Measuring Diabetes Self-Care

A psychometric analysis of the Self-Care Inventory-revised with adults

  1. Katie Weinger, EDD, RN12,
  2. Heather A. Butler, PHD, RN1,
  3. Garry W. Welch, PHD3 and
  4. Annette M. La Greca, PHD4
  1. 1Behavioral and Mental Health Research, Joslin Diabetes Center, Boston, Massachusetts
  2. 2Harvard Medical School, Boston, Massachusetts
  3. 3Behavioral Medicine Research, Bay State Medical Center, Springfield, Massachusetts
  4. 4Department of Psychology, University of Miami, Coral Gables, Florida
  1. Address correspondence and reprint requests to Katie Weinger, EdD, RN, Section on Behavior and Mental Health Research, Joslin Diabetes Center, 1 Joslin Place, Boston, MA 02115. E-mail: katie.weinger{at}


OBJECTIVE—To examine psychometric properties of the Self-Care Inventory-revised (SCI-R), a self-report measure of perceived adherence to diabetes self-care recommendations, among adults with diabetes.

RESEARCH DESIGN AND METHODS—We used three data sets of adult type 1 and type 2 diabetic patients to examine psychometric properties of the SCI-R. Principal component and factor analyses examined whether a general factor or common factors were present. Associations with measures of theoretically related concepts were examined to assess SCI-R concurrent and convergent validity. Internal reliability coefficients were calculated. Responsiveness was assessed using paired t tests, effect size, and Guyatt’s statistic for type 1 patients who completed psychoeducation.

RESULTS—Principal component and factor analyses identified a general factor but no consistent common factors. Internal consistency of the SCI-R was α = 0.87. Correlation with a measure of frequency of diabetes self-care behaviors was r = 0.63, providing evidence for SCI-R concurrent validity. The SCI-R correlated with diabetes-related distress (r = −0.36), self-esteem (r = 0.25), self-efficacy (r = 0.47), depression (r = −0.22), anxiety (r = −0.24), and HbA1c (r = −0.37), supporting construct validity. Responsiveness analyses showed SCI-R scores improved with diabetes psychoeducation with a medium effect size of 0.62 and a Guyatt’s statistic of 0.85.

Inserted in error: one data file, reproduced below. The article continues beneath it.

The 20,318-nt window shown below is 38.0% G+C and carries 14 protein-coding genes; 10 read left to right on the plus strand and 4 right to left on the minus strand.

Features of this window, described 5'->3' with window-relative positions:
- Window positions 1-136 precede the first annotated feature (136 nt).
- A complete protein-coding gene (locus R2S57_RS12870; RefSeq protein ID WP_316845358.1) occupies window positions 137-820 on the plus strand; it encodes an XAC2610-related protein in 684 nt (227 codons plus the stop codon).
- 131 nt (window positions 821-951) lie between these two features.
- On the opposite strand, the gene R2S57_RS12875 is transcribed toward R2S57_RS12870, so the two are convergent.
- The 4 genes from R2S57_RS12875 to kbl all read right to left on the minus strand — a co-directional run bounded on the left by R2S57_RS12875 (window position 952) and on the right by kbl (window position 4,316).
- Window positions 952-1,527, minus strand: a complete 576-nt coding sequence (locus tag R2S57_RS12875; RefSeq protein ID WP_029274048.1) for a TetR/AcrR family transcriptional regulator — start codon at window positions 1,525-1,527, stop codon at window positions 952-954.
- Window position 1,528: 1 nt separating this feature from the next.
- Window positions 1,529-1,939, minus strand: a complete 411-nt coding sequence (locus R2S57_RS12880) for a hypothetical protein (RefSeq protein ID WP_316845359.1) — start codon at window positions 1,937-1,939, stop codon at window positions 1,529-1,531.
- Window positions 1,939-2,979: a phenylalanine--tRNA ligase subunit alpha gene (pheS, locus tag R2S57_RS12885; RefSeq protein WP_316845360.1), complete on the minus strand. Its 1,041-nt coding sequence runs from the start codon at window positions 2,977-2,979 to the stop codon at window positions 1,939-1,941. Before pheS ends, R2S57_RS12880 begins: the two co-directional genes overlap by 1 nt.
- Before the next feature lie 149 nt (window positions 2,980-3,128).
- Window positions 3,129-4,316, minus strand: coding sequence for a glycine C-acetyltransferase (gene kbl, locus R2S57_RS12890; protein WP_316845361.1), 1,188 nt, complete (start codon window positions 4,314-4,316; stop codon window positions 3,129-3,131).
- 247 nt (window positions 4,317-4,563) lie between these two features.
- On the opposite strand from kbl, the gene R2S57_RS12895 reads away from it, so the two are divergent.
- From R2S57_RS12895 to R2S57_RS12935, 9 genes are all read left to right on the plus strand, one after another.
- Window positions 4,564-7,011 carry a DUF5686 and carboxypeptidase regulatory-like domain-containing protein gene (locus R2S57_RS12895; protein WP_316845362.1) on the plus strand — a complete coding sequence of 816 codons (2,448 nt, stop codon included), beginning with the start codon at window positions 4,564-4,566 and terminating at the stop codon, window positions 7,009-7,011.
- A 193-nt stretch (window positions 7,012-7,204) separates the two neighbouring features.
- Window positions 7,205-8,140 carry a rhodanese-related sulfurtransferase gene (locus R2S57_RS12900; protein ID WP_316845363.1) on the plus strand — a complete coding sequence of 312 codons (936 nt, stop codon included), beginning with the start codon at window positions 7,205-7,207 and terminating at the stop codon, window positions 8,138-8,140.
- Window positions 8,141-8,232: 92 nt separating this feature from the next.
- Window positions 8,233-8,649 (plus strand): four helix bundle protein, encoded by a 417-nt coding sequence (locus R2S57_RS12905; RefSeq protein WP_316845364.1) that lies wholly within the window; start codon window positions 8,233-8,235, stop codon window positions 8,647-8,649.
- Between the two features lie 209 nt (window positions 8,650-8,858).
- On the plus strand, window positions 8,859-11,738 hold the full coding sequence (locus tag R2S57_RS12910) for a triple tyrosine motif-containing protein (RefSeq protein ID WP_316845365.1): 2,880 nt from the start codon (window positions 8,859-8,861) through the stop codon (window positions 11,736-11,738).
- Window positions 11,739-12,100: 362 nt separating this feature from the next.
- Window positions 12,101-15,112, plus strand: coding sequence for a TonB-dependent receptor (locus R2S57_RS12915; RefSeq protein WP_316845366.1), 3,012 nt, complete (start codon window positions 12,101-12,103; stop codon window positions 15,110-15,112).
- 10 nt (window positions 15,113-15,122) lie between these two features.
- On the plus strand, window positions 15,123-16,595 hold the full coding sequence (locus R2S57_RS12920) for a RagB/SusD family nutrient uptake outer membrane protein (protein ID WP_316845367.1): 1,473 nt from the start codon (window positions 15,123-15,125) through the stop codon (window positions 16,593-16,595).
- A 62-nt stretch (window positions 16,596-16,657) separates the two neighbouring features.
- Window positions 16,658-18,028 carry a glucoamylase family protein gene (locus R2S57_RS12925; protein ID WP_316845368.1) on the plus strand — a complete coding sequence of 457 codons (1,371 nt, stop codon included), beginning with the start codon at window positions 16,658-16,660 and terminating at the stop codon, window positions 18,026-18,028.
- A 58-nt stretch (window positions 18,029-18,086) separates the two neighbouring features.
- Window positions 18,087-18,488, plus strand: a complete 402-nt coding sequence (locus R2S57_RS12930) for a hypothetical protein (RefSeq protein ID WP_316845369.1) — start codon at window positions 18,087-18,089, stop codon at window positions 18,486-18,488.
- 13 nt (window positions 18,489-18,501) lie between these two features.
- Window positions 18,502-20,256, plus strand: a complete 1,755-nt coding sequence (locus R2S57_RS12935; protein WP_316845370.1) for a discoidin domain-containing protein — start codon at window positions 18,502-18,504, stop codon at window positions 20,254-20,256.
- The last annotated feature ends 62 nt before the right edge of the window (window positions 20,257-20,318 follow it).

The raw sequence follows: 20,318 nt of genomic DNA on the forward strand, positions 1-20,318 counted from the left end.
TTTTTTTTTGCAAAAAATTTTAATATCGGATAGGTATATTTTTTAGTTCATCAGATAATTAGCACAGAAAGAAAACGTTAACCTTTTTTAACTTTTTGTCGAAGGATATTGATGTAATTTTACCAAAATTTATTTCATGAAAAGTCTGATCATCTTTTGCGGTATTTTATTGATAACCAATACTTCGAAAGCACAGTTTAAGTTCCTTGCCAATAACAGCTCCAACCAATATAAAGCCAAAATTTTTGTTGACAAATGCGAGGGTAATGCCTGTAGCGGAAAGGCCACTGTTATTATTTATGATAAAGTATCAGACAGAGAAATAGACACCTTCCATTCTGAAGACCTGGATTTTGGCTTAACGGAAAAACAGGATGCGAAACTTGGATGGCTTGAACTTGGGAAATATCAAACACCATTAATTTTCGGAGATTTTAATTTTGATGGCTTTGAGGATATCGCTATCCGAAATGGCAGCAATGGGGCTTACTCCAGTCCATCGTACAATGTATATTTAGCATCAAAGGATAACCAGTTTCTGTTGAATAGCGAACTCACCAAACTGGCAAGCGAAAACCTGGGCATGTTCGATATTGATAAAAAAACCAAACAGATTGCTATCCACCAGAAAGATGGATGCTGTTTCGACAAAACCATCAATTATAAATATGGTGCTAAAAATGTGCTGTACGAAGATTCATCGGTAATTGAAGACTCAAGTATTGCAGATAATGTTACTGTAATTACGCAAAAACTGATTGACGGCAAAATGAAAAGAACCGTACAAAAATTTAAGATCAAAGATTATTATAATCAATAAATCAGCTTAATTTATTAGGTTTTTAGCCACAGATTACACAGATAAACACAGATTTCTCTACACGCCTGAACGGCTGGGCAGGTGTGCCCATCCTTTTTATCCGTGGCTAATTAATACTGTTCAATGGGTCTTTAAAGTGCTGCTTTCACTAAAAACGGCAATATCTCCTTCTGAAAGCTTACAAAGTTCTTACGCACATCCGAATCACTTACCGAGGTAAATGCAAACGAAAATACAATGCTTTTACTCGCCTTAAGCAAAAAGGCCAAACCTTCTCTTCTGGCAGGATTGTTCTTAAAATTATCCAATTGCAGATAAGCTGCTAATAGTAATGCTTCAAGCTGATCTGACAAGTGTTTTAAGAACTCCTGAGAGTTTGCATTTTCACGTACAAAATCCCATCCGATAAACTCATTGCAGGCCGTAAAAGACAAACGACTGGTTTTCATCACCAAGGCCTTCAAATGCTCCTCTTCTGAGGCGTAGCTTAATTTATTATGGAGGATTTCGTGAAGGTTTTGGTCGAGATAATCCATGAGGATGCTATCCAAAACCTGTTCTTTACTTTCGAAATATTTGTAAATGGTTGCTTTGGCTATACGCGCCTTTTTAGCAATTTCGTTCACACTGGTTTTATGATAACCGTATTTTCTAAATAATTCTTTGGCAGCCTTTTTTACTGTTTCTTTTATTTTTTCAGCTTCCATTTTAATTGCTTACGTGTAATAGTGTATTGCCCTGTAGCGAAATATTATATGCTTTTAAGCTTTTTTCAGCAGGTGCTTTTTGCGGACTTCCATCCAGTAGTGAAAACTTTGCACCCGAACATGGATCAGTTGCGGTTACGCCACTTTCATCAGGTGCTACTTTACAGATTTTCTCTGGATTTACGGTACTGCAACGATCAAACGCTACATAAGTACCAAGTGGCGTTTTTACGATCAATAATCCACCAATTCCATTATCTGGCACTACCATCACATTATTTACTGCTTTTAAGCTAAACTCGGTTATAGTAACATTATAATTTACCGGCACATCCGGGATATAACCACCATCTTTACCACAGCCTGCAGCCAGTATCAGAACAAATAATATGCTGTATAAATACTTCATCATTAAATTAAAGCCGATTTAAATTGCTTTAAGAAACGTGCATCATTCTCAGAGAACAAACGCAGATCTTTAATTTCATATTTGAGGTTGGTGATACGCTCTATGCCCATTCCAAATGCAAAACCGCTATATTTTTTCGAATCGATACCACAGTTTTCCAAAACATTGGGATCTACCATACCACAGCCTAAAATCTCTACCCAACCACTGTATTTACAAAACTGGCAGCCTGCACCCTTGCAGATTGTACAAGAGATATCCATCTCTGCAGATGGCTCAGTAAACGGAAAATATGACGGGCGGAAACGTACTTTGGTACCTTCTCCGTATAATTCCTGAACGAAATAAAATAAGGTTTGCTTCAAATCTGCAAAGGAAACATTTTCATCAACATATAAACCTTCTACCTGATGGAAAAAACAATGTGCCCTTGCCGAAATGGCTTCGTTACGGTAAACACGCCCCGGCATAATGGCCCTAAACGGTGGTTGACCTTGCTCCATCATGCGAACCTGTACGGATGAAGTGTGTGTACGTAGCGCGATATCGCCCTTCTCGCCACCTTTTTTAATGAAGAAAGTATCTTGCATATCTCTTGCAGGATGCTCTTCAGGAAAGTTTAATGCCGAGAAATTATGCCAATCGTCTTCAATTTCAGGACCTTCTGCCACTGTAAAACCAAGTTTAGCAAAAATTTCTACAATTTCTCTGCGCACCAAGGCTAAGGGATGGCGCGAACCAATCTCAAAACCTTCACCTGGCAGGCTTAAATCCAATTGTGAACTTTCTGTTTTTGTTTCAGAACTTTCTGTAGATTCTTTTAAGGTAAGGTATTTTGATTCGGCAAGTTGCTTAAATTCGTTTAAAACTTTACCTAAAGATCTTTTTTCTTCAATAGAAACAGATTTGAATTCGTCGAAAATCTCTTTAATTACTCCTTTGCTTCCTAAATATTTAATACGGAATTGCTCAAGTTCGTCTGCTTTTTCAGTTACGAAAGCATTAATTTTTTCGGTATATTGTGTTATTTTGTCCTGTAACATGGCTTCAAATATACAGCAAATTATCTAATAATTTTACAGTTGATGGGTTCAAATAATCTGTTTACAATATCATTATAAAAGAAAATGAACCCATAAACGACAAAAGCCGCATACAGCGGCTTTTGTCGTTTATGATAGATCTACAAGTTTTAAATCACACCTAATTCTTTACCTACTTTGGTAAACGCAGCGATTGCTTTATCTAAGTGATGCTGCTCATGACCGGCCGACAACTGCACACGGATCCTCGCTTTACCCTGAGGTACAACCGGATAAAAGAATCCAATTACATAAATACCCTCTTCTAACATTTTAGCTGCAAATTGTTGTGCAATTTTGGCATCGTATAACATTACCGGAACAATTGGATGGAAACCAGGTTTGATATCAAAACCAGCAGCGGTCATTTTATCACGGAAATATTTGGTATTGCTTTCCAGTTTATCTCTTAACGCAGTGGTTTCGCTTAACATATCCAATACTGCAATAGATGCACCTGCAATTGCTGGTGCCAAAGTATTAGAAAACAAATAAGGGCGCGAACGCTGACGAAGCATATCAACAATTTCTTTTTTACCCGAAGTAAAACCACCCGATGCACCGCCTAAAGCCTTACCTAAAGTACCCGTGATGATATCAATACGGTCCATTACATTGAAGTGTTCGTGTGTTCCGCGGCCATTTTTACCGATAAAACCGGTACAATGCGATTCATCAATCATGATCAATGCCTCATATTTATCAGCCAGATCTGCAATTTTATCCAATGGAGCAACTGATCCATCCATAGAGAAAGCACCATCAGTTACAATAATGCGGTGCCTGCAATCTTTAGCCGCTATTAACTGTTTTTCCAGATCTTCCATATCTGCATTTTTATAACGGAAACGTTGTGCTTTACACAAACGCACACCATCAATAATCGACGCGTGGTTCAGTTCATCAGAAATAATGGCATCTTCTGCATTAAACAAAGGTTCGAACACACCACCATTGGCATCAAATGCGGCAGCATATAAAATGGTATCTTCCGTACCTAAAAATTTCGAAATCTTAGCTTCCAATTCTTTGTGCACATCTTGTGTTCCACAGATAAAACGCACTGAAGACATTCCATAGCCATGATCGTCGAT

CONCLUSIONS—The SCI-R is a brief, psychometrically sound measure of perceptions of adherence to recommended diabetes self-care behaviors of adults with type 1 or type 2 diabetes.


  • The Self-Care Inventory (SCI) is copyrighted. To request permission to use the SCI, contact A.M.L.G. E-mail: alagreca{at}

    A table elsewhere in this issue shows conventional and Système International (SI) units and conversion factors for many substances.

    • Accepted February 20, 2005.
    • Received June 11, 2004.
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